Evaluating frailty scores to predict mortality in older adults using data from population based electronic health records: case control study

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Oxford University Press
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© The Author(s) 2018. Published by Oxford University Press on behalf of the British Geriatrics Society.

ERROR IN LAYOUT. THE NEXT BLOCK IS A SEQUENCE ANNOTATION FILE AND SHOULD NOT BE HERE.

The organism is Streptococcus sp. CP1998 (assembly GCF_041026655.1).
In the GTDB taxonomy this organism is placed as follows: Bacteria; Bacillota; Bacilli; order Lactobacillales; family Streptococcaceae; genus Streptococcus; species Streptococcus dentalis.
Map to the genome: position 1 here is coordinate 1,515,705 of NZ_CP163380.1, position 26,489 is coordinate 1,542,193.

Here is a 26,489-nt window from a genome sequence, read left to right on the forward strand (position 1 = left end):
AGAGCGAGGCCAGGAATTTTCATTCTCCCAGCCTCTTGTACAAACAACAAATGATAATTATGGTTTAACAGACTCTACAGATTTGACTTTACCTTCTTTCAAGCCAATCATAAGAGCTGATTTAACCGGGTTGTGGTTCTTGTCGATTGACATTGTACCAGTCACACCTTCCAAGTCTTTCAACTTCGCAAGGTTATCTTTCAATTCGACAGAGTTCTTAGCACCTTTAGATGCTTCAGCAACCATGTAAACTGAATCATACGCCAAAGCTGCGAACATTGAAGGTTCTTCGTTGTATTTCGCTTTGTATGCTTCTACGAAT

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0002-0729
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1468-2834
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10.1093/ageing/afy022
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Abstract